The New Zealand Shipping Federation began in 1906 and is the key representative body for New Zealand’s coastal shippers.Members of the Federation are:

Coastal Bulk cargo
Coastal Oil Logistics (COLL) Strait ferry
KaiarahiCook Strait ferry
KaitakiCook Strait ferry
China NavigationAotearoa ChiefCement of CanterburyContainer cargo
Silver Fern
Strait Strait ferry
Strait FeroniaCook Strait ferry

DRAFT National Disaster and Emergency Strategy

The Federation appreciates that the draft strategy is written at a very high level of generality and principle.We appreciate that this the scope has been tailored to ensure that it is focussed on the disaster aspects of resilience and we agree that this is necessary in order to make the document meaningful.That said, the audiences for this document include central and local government as well as businesses, organisations and iwi.It is not just about individual readiness.

The Federation endorses the document’s goal of New Zealand being a risk savvy nation (page 23).This is about identifying the real risks and addressing them.

Even at the very high level at which the document is addressed, the Federation believes that there is a need to address the impact of the unique geography of New Zealand and the way that transportation and supply systems have evolved to meet the challenges created by our geography.Specific risks that have been apparent after recent earthquakes include:

Many lessons were learnt in the Kaikoura earthquake but we are concerned that these lessons may have been quickly forgotten.We cannot solely rely on the same level of good luck that got us through that emergency. For that reason, we recommend that the role of transport resilience should be acknowledged explicitly as being as important as:

  • social resilience
  • cultural resilience
  • economic resilience
  • resilience of the built environment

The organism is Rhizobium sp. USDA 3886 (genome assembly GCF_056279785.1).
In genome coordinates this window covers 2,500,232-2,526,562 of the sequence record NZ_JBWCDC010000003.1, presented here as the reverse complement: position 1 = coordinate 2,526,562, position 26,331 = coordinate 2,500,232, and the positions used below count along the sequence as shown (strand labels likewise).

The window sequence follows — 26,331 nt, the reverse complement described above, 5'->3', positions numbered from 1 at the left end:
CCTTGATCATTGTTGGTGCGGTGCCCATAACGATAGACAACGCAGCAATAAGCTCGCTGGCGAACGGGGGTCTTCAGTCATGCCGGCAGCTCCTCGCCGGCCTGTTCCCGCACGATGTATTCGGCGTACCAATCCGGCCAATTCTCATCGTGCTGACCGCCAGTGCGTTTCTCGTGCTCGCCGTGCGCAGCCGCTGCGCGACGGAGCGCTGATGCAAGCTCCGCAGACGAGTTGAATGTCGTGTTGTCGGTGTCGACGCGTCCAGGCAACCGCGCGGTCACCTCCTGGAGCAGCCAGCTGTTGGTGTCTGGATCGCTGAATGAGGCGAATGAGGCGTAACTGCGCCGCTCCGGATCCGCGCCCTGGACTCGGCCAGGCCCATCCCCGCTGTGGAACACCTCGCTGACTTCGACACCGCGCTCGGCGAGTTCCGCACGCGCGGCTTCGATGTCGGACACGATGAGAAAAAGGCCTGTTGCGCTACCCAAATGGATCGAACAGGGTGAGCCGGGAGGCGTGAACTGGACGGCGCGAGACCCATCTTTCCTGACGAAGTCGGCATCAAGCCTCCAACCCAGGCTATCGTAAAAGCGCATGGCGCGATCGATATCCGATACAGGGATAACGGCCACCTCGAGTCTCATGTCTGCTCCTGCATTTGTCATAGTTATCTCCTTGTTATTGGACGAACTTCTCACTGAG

• resilience of the natural environment, and
  • governance of risk and resilience.

The Federation believes there are considerable risks if it is just assumed that transportation will get picked up as an aspect of other issues.

The document needs to acknowledge that there are situations where there is a gap between the commercial interests of a single operator and the costs of putting system-wide resilience measures in place.A risk savvy nation would identify how such gaps can be filled and would fill them in readiness.Alternative mooring points on both islands for the Cook Strait ferries is an example of this as the operators cannot be held responsible for the provision of such emergency stand-by readiness.

The role of port infrastructure generally needs to be acknowledged as part of the strategy.A laissez faire approach to port infrastructure, effectively looking at them as a stand-alone business, ignores the critical role that ports play in every aspect of the life of the people that rely on them as a means of incoming and outgoing supply.

To be resilient, coastal communities need to consider what maritime alternatives they may be able to use in the event that they are cut off by land and what needs to be put in place to enable this.

The Federation is happy to assist in the further development of this draft so that it is comprehensive.

Annabel Young

Executive Director

P O Box 10739, The Terrace, Wellington 6143

021 429 216